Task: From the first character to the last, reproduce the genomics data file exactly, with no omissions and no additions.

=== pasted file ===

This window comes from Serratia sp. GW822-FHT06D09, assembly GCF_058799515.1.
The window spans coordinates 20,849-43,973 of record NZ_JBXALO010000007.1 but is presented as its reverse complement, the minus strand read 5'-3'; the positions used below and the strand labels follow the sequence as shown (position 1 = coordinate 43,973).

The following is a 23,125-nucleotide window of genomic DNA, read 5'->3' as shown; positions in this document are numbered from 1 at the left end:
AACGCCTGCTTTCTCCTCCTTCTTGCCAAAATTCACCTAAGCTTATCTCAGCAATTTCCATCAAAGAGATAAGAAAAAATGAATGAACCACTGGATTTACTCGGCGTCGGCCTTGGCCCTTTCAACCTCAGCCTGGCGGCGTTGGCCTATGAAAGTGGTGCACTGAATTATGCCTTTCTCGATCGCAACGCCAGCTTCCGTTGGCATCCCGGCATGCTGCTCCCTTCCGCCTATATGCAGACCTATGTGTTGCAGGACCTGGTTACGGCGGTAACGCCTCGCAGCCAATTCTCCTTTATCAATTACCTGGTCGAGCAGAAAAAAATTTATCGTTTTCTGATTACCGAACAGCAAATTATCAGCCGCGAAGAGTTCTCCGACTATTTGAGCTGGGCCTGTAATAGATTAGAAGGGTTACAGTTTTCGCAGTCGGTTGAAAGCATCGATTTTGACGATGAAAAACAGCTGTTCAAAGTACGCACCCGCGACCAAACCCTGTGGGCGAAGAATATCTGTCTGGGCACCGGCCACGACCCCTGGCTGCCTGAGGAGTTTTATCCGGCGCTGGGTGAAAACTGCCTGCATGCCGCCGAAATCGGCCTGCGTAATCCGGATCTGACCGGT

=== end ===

This window comes from Serratia sp. GW822-FHT06D09, assembly GCF_058799515.1.
The window spans coordinates 20,849-43,973 of record NZ_JBXALO010000007.1 but is presented as its reverse complement, the minus strand read 5'-3'; the positions used below and the strand labels follow the sequence as shown (position 1 = coordinate 43,973).

The following is a 23,125-nucleotide window of genomic DNA, read 5'->3' as shown; positions in this document are numbered from 1 at the left end:
AACGCCTGCTTTCTCCTCCTTCTTGCCAAAATTCACCTAAGCTTATCTCAGCAATTTCCATCAAAGAGATAAGAAAAAATGAATGAACCACTGGATTTACTCGGCGTCGGCCTTGGCCCTTTCAACCTCAGCCTGGCGGCGTTGGCCTATGAAAGTGGTGCACTGAATTATGCCTTTCTCGATCGCAACGCCAGCTTCCGTTGGCATCCCGGCATGCTGCTCCCTTCCGCCTATATGCAGACCTATGTGTTGCAGGACCTGGTTACGGCGGTAACGCCTCGCAGCCAATTCTCCTTTATCAATTACCTGGTCGAGCAGAAAAAAATTTATCGTTTTCTGATTACCGAACAGCAAATTATCAGCCGCGAAGAGTTCTCCGACTATTTGAGCTGGGCCTGTAATAGATTAGAAGGGTTACAGTTTTCGCAGTCGGTTGAAAGCATCGATTTTGACGATGAAAAACAGCTGTTCAAAGTACGCACCCGCGACCAAACCCTGTGGGCGAAGAATATCTGTCTGGGCACCGGCCACGACCCCTGGCTGCCTGAGGAGTTTTATCCGGCGCTGGGTGAAAACTGCCTGCATGCCGCCGAAATCGGCCTGCGTAATCCGGATCTGACCGGT